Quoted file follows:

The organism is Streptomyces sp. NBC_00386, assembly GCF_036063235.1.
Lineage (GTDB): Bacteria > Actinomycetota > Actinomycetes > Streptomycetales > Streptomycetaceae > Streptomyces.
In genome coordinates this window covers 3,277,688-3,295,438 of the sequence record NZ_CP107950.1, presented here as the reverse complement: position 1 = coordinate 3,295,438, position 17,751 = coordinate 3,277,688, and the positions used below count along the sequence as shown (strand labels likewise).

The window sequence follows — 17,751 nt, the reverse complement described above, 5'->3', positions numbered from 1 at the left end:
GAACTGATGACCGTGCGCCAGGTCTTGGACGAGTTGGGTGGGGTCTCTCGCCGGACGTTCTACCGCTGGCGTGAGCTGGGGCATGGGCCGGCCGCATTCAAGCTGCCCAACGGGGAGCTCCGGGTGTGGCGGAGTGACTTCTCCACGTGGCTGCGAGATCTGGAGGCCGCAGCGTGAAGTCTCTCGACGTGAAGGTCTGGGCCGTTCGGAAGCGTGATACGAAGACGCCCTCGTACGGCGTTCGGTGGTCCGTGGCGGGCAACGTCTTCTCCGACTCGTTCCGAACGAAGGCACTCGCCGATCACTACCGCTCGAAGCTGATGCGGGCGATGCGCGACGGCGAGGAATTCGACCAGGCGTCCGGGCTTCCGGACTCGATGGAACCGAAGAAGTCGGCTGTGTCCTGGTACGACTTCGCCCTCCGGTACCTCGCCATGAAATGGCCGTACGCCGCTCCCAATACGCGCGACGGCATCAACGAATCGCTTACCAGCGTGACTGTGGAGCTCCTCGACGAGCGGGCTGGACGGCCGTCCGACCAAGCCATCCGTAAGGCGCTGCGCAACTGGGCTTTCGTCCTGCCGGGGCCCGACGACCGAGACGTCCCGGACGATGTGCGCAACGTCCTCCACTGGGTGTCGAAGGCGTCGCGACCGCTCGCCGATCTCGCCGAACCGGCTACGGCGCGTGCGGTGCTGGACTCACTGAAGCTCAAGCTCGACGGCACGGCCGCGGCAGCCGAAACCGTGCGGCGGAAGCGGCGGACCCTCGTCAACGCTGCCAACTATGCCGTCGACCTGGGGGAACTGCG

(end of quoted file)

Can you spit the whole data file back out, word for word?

The organism is Streptomyces sp. NBC_00386, assembly GCF_036063235.1.
Lineage (GTDB): Bacteria > Actinomycetota > Actinomycetes > Streptomycetales > Streptomycetaceae > Streptomyces.
In genome coordinates this window covers 3,277,688-3,295,438 of the sequence record NZ_CP107950.1, presented here as the reverse complement: position 1 = coordinate 3,295,438, position 17,751 = coordinate 3,277,688, and the positions used below count along the sequence as shown (strand labels likewise).

The window sequence follows — 17,751 nt, the reverse complement described above, 5'->3', positions numbered from 1 at the left end:
GAACTGATGACCGTGCGCCAGGTCTTGGACGAGTTGGGTGGGGTCTCTCGCCGGACGTTCTACCGCTGGCGTGAGCTGGGGCATGGGCCGGCCGCATTCAAGCTGCCCAACGGGGAGCTCCGGGTGTGGCGGAGTGACTTCTCCACGTGGCTGCGAGATCTGGAGGCCGCAGCGTGAAGTCTCTCGACGTGAAGGTCTGGGCCGTTCGGAAGCGTGATACGAAGACGCCCTCGTACGGCGTTCGGTGGTCCGTGGCGGGCAACGTCTTCTCCGACTCGTTCCGAACGAAGGCACTCGCCGATCACTACCGCTCGAAGCTGATGCGGGCGATGCGCGACGGCGAGGAATTCGACCAGGCGTCCGGGCTTCCGGACTCGATGGAACCGAAGAAGTCGGCTGTGTCCTGGTACGACTTCGCCCTCCGGTACCTCGCCATGAAATGGCCGTACGCCGCTCCCAATACGCGCGACGGCATCAACGAATCGCTTACCAGCGTGACTGTGGAGCTCCTCGACGAGCGGGCTGGACGGCCGTCCGACCAAGCCATCCGTAAGGCGCTGCGCAACTGGGCTTTCGTCCTGCCGGGGCCCGACGACCGAGACGTCCCGGACGATGTGCGCAACGTCCTCCACTGGGTGTCGAAGGCGTCGCGACCGCTCGCCGATCTCGCCGAACCGGCTACGGCGCGTGCGGTGCTGGACTCACTGAAGCTCAAGCTCGACGGCACGGCCGCGGCAGCCGAAACCGTGCGGCGGAAGCGGCGGACCCTCGTCAACGCTGCCAACTATGCCGTCGACCTGGGGGAACTGCG